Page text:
She was definitely in a better place now. Although she didn’t see herself ever returning to church – at least not to that church, she could speak to God without asking anymore whys. She could say a quick prayer about something, without chiding herself.

She was in a much better place now.


Akyiaa had gotten really worried about Papa. He didn’t seem interested in anything that concerned her anymore. She called him religiously on every break she had, yet he picked up only a handful of times, claiming he was busy. Half the time, he’d only pick up to say he’d call her back, and then never actually call back.

She had a few of her friends check up on him at work, but it looked as if he was spending less and less time there. He hadn’t said anything about employment elsewhere, and nobody could actually confirm if he was busy at the times when he claimed he was.

She was constantly tired at work, and whenever she was free, she was stressing about her husband.

So now that you’re finally here, do you consider this worth your marriage?

She was gradually losing it, and she was nowhere near her leave. There was no way she could up and leave. She’d called his parents once, but they didn’t seem to know that there was anything wrong.

She sent him an email after one outrageous shift, when she didn’t know what else to do. She was tired, and didn’t know if she had the energy to deal with his childish ways.

Dear Papa,

I’m getting increasingly worried about you, about us. I don’t know exactly what’s going on anymore. You hardly return my calls, and I know for sure that it’s not because you’re busy. If there’s something you want to say, please say it with your chest, and stop these disappearing acts. We’re both adults, and this is not necessary. Should I be expecting you to visit soon? I mentioned this in the initial letter I wrote to you, but you haven’t said anything about it yet.

I miss you, and I’m worried about you. And I want to have somebody to tell about my day. You’re that somebody for me, Papa. I get so overwhelmed at work, and then I get home to this tiny cold apartment, hoping to speak to you to make it all worth it. I know you were not exactly excited about this move, but I thought we were past this? I want to hear about your day to, and your new employment, as it looks as if you’ve moved from the hospital? Whatever is going on, talk to me Papa.

Please call me when you can.

I miss you!

Akyiaa.


“I don’t know how it’s taken you this long to ask me this Yaa, I’ve often wondered if maybe it didn’t make any difference to you?”  He said with a smirk.

“Just answer the question, Doc.” she tried to be a bit humorous about it, but she was definitely on the brink of tears.

“Technically I’m still married.” She couldn’t hide her disappointment. It felt so weird. This is probably why I’ve never wanted any man, she thought. Their deceit would have given me a heart attack in my twenties!

“What does technically mean?” She asked with a side eye, slowly getting up from her seat. She was ready to leave. She couldn’t have anyone see her cry.

“Please sit down, Yaa, and listen to the whole story?”

I moved to Ghana a couple of years ago… I already mentioned to you that I’m Ghana-trained. So it only seemed sensible to return here. Been married fifteen years. My wife is a doctor too – soon to be ex-wife. I left Nigeria because the separation was very hard on me, and she seemed to be having a very easy time about it. I didn’t want to stay and watch her move on. We didn’t have any kids. I guess that was a good thing? Because how would a bunch of teenagers or middle school kids deal with a divorce like this? The divorce hasn’t gone through yet because I’m yet to sign my part. It sounds stupid and very selfish, but I guess I didn’t want her moving on until I was ready to move on myself? And she’s sent emails, and notices from lawyers, etc. but I wasn’t ready to sign them. Until about six weeks ago, when I met you.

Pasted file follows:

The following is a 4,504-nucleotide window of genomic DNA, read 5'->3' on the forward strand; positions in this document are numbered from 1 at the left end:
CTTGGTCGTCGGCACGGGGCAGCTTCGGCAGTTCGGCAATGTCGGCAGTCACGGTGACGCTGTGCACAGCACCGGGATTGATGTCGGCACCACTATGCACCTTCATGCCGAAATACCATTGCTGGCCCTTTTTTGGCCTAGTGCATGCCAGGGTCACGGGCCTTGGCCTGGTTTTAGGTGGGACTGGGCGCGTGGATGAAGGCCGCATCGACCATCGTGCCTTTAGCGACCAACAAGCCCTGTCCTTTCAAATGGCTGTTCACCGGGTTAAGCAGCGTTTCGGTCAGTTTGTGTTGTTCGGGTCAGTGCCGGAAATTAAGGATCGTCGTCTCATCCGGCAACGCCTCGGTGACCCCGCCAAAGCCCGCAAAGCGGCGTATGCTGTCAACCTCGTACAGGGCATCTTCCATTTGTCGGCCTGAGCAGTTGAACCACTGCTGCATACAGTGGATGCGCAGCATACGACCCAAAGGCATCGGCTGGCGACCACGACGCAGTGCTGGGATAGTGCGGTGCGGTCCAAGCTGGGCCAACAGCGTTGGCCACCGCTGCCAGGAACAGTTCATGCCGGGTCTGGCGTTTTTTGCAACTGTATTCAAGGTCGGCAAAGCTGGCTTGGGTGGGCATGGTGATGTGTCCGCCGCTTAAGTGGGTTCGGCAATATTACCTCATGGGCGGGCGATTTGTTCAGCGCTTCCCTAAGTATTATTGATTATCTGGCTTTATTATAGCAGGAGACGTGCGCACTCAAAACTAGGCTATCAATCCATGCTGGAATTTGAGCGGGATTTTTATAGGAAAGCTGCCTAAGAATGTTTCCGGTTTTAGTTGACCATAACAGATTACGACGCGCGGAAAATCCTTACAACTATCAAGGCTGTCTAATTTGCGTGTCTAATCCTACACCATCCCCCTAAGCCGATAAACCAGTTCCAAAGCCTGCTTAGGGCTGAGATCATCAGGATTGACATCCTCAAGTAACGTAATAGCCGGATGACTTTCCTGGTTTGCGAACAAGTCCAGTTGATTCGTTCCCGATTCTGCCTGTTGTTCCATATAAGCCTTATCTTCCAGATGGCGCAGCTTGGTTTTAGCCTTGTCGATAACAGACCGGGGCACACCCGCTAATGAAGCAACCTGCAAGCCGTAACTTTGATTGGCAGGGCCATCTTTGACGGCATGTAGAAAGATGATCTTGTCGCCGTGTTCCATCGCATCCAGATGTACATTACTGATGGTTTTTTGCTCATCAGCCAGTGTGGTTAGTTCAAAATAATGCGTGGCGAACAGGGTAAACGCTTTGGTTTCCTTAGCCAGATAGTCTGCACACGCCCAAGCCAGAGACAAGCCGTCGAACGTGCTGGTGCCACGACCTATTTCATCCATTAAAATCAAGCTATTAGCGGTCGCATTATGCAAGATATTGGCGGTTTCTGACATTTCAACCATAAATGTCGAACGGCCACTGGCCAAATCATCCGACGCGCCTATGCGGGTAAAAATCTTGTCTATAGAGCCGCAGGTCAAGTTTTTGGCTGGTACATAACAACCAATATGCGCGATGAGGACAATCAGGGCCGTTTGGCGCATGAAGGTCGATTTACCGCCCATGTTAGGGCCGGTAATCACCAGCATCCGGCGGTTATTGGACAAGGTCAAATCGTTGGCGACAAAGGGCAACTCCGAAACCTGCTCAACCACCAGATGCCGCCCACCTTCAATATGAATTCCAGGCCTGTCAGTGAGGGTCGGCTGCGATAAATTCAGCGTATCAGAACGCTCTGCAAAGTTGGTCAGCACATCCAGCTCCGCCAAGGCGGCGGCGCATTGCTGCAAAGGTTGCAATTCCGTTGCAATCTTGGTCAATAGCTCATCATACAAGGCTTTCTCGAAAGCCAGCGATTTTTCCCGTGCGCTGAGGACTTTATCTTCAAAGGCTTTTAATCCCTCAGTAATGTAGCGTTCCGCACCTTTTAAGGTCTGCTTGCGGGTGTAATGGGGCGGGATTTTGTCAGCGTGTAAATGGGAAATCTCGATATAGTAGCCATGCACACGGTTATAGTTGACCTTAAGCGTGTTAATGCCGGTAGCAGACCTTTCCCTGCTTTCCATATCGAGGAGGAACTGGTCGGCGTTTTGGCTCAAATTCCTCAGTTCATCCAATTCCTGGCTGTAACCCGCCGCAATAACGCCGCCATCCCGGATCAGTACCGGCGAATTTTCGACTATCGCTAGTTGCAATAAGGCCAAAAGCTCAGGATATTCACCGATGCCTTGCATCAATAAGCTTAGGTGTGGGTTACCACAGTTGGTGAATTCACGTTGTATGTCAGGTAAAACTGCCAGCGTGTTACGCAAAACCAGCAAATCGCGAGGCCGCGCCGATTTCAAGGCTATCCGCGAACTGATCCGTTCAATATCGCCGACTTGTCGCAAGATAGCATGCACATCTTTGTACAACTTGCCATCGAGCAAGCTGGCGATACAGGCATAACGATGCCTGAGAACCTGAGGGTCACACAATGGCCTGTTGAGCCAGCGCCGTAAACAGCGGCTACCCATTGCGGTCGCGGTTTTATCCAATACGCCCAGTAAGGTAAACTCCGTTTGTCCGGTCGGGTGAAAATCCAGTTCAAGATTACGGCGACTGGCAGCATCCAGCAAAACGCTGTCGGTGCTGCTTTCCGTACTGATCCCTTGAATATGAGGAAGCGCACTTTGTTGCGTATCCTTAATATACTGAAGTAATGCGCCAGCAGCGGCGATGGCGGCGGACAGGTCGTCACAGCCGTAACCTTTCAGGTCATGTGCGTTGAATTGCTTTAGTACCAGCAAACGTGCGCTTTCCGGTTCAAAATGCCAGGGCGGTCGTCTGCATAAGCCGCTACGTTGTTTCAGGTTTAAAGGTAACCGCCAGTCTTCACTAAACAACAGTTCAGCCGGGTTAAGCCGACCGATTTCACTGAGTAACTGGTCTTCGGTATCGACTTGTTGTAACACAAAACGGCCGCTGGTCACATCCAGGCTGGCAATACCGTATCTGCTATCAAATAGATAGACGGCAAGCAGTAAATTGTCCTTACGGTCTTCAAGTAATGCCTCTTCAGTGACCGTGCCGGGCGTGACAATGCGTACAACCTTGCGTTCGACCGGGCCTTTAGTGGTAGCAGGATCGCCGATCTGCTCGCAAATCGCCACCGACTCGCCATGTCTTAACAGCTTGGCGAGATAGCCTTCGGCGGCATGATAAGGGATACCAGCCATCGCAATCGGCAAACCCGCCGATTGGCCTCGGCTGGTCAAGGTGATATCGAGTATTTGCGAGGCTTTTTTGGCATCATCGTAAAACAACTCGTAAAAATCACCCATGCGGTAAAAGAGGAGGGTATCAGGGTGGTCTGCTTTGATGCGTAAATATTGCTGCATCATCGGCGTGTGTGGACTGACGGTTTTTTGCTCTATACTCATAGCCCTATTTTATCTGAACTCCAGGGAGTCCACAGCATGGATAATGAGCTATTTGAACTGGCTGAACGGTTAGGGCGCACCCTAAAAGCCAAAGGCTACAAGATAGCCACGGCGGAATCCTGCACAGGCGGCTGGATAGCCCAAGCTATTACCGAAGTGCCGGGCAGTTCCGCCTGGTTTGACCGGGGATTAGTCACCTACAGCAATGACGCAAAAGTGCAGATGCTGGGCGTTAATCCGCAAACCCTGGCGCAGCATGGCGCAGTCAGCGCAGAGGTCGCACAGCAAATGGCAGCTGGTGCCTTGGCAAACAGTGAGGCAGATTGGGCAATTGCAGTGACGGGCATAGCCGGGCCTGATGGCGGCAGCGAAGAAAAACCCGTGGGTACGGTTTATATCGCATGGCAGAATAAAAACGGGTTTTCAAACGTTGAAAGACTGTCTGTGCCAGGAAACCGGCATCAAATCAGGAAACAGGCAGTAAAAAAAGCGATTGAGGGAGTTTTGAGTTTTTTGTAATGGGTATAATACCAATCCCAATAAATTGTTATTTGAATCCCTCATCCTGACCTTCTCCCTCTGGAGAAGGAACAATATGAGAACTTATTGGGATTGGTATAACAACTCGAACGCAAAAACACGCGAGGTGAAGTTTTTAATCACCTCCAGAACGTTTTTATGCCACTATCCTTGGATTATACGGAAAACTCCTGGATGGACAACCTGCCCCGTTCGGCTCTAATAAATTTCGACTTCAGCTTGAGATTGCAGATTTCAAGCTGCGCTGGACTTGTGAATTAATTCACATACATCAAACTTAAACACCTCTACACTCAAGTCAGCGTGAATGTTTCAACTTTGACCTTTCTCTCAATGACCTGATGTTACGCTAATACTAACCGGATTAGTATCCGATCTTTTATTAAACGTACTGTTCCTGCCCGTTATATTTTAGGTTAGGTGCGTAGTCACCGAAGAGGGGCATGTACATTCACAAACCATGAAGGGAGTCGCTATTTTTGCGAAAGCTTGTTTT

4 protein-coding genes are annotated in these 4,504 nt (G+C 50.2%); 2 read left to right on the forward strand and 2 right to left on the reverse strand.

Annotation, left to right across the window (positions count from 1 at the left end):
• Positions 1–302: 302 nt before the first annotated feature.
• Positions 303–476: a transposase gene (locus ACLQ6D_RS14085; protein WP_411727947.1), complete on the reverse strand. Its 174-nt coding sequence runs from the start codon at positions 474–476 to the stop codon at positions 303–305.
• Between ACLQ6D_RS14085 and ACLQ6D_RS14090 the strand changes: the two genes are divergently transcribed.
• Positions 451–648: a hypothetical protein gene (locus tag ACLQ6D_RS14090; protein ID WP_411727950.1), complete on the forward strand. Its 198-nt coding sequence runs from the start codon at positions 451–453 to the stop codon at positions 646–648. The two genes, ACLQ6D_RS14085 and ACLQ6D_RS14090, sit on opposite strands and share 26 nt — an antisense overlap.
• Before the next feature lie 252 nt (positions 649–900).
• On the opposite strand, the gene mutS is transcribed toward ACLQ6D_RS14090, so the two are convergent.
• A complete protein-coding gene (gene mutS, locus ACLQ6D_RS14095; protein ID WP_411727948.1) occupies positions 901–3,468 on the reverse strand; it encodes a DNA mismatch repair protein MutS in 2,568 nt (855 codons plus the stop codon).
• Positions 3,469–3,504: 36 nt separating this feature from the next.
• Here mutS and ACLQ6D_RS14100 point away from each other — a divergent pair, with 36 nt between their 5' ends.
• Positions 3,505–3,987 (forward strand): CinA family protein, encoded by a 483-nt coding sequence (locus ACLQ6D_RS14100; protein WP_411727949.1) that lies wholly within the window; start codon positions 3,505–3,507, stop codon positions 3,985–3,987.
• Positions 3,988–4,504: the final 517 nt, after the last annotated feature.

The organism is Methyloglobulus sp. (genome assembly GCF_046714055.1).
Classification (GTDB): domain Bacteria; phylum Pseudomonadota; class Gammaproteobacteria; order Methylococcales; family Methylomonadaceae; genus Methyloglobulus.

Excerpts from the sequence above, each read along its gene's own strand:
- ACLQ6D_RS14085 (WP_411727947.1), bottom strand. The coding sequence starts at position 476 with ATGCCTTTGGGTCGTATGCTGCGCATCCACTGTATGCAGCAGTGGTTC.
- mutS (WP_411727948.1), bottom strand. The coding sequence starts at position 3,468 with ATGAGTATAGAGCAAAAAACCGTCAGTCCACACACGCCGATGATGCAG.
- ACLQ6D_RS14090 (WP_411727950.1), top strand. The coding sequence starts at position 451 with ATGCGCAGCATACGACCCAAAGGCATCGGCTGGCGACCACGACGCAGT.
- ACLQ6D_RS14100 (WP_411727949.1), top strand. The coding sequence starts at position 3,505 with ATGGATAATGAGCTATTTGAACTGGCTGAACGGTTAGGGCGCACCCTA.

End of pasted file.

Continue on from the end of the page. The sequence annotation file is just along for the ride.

She rolled her eyes and grabbed her purse. This time she was leaving. Such unnecessary fabrications!

I think the fact that you were unmarried and adopting a baby was what made me notice you in the first place? And no that’s not because you’re not beautiful, because you really are – but then again there are so many Ghanaian women who are too, and so many of them who have moved to me since I moved here.

Many of them couldn’t be bothered wheter I was married or not. I figured it wasn’t a big deal for you?

Yaa walked away without another word.

I’ve made it so many years without men, how did I stupidly fall into this?  She refused to be hurt – as if she could command it away. She went straight to bed, and stayed there. The nanny she’d hired must have noticed she didn’t want to talk. She moved out of her way, and didn’t say a word.

“Dear God, you really really make me wonder sometimes. And no I will not cry!”


Dear Nadia,

There’s something I need to tell you. Something I can’t say over the phone on our video calls, because I don’t know if I’ll be able to bear the pain that’ll be in your eyes. Or maybe because I wonder if it would really make a difference to you.

For a couple of weeks now, I’ve been wanting to end everything. I’m not saying this so you feel sorry for me, or anything of the sort. I’m letting you know that you, and the kids, have been that thread of good reason, holding me. I’m grateful. There’s this dream I keep having. You know that thing we do just when we start swim class? Where we go underwater to learn breath control, and see how many seconds we can do that? In the dream, I’m underwater, and I’ve counted and counted, and counted, and I’m out of breath, yet I’m unable to come up! When I first had it I thought it was an indication that somehow God was calling me. I know it sounds stupid, but the first thought that occurred to me was, I can do this – make it easier for Him!

I’ve made a mess of my life, Nadia… a series of decisions I made, and now I don’t even know if I’m going to be able to live out the consequences. I don’t know what else to say, Nadia, other than I’m drowning.

Pain may not be permanent, like you keep saying, but tonight, this pain is drowning me.

I love you Nadia. I always have, always will, no matter what.

Bruma

9 Replies to “Perspectives VII”

  1. Please how soon are we getting the VIII?😀❣️… if seven is the number for perfection then I want a double dose Dr..🙌🏾🙏🏾..